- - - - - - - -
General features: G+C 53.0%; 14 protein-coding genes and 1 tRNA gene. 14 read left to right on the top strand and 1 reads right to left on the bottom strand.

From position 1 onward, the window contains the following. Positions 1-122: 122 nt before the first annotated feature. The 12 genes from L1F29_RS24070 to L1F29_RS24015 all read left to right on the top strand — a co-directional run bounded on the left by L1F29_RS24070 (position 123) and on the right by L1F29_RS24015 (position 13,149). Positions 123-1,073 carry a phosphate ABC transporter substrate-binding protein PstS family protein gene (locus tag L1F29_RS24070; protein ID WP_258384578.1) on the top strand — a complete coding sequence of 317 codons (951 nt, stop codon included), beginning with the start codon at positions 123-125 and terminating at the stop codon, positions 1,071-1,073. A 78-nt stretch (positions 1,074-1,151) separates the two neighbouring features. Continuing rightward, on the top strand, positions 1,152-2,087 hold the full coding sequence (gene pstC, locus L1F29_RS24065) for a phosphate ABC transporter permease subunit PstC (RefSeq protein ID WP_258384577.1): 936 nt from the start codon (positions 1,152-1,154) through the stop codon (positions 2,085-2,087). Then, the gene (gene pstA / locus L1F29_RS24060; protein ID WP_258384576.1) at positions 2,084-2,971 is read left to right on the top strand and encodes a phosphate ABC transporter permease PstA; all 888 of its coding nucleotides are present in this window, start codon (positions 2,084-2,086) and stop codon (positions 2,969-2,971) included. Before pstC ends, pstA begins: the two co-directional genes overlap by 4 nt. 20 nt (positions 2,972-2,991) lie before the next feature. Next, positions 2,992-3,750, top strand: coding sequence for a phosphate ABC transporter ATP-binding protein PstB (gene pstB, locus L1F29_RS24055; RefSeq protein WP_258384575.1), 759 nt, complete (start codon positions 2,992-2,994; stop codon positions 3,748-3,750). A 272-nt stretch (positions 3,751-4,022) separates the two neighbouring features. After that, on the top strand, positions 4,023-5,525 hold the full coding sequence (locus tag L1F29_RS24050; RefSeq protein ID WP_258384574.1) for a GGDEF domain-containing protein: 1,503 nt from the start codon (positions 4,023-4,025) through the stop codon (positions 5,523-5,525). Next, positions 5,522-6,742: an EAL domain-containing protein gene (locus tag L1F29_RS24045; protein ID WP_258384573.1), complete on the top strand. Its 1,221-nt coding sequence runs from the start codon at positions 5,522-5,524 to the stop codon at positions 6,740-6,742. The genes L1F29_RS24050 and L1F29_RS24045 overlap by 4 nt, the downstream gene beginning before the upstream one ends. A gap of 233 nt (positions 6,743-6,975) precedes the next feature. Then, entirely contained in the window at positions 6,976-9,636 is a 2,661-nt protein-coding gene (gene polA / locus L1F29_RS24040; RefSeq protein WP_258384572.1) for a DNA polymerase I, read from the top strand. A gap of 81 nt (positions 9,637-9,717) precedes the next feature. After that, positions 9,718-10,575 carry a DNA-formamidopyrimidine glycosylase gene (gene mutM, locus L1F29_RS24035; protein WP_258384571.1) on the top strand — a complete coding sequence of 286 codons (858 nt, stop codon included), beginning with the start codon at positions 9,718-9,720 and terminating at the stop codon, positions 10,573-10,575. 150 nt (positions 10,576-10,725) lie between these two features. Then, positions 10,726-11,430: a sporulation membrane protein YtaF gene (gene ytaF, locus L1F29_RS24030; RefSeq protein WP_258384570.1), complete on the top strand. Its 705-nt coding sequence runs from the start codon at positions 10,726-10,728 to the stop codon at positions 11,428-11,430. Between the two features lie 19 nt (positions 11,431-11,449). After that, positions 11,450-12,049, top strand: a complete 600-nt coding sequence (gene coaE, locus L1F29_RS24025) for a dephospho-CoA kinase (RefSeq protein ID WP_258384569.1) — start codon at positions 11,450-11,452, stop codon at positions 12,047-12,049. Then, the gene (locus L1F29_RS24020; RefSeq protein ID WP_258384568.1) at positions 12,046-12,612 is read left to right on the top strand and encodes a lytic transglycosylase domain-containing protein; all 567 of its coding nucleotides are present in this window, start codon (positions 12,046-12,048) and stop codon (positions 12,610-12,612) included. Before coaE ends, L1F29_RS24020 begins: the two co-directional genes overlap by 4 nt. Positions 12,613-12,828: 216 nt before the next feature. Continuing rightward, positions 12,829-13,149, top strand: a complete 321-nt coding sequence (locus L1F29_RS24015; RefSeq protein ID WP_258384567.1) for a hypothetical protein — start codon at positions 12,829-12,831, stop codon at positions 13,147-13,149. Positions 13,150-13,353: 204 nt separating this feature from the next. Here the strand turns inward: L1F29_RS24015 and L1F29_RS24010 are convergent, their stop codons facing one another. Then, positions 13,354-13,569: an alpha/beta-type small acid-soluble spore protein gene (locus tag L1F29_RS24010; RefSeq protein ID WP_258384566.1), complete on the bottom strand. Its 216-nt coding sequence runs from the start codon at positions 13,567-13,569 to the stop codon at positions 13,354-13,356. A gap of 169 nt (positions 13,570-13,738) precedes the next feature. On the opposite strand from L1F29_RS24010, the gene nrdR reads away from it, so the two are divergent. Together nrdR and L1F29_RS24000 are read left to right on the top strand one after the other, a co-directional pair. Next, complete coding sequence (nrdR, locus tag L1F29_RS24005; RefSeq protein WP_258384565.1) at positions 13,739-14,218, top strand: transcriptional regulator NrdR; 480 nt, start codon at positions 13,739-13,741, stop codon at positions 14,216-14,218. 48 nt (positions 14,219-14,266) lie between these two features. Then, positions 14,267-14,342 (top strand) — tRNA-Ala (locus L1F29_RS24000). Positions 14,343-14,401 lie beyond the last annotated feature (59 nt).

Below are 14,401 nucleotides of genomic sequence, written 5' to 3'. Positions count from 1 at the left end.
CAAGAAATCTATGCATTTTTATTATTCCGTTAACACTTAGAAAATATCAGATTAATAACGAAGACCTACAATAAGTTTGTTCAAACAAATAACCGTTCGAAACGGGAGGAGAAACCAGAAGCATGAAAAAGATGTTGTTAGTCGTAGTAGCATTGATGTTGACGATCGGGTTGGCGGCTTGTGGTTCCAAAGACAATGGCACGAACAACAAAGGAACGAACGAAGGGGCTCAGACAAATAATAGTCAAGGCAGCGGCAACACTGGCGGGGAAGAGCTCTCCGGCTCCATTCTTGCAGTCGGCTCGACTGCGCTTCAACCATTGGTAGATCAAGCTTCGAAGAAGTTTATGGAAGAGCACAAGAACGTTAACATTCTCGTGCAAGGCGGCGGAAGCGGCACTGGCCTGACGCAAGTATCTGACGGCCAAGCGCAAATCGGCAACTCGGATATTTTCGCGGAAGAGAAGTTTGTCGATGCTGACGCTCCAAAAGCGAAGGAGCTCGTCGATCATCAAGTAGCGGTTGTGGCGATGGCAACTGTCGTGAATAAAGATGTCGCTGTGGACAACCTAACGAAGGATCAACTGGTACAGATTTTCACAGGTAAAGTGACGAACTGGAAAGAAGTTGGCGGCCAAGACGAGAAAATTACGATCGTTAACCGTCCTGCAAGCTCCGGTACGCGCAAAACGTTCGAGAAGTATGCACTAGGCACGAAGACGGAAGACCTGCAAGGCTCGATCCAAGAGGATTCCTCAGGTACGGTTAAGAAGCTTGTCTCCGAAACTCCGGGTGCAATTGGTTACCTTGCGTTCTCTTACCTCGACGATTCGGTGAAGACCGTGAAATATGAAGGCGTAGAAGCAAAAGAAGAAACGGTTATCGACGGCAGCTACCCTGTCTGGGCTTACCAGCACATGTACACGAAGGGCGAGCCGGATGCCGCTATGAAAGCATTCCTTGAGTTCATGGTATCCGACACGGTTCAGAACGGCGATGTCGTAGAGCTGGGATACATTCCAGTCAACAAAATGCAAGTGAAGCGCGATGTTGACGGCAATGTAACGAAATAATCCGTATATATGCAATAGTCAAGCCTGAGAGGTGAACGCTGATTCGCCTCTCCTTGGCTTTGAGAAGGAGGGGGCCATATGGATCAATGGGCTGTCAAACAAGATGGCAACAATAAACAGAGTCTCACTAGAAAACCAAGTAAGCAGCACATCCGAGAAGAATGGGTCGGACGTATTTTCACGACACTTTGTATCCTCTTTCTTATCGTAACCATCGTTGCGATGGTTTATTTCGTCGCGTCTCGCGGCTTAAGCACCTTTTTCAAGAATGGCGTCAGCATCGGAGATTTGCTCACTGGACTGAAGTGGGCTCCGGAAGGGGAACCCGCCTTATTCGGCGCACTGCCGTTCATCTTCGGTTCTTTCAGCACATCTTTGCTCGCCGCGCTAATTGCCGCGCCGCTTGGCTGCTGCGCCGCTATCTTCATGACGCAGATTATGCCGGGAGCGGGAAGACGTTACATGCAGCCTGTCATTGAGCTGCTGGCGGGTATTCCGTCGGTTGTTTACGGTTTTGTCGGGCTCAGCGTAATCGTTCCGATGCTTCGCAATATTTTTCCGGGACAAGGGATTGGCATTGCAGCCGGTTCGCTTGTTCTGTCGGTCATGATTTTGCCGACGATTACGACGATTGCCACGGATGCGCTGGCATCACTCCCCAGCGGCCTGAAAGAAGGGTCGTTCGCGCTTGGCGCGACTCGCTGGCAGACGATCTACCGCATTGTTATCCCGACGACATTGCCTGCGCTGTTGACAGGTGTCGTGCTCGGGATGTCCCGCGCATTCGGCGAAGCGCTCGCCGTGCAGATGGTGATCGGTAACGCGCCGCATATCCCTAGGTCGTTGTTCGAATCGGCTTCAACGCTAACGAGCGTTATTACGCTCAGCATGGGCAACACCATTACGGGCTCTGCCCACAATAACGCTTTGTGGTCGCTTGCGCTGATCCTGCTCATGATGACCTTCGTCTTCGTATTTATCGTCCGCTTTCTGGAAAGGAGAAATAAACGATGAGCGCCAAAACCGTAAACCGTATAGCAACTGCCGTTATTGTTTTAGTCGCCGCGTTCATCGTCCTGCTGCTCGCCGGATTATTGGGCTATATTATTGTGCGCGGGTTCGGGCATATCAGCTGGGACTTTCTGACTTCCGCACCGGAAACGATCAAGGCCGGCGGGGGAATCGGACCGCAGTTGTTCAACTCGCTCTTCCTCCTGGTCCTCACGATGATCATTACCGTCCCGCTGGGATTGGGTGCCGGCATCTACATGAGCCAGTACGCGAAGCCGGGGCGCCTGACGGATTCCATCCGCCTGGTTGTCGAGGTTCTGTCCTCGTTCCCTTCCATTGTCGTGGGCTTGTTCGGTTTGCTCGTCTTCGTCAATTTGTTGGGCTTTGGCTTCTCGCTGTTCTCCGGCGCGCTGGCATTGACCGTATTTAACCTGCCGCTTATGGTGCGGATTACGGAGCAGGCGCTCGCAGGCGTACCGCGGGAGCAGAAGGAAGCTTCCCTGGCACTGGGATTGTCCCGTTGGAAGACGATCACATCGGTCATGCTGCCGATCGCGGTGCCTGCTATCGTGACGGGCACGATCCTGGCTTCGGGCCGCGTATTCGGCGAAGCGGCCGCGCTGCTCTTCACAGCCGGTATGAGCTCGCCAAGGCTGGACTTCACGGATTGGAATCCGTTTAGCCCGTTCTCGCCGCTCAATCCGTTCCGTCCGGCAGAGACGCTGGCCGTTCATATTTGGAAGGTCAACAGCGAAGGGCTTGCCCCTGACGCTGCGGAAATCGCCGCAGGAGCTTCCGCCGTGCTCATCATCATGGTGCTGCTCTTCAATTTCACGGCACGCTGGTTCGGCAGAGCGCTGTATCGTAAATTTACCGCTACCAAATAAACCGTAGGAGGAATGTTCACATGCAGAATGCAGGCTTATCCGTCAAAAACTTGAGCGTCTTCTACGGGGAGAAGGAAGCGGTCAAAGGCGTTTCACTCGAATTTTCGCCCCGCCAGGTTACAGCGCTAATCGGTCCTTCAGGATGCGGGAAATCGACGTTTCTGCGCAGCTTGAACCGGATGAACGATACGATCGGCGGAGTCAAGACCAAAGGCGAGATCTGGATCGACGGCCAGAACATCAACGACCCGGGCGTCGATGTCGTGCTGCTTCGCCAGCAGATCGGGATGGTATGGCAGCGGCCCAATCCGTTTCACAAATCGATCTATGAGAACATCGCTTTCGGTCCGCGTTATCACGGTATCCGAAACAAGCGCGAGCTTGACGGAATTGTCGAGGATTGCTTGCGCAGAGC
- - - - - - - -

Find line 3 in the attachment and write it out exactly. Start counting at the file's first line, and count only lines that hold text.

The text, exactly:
Below are 14,401 nucleotides of genomic sequence, written 5' to 3'. Positions count from 1 at the left end.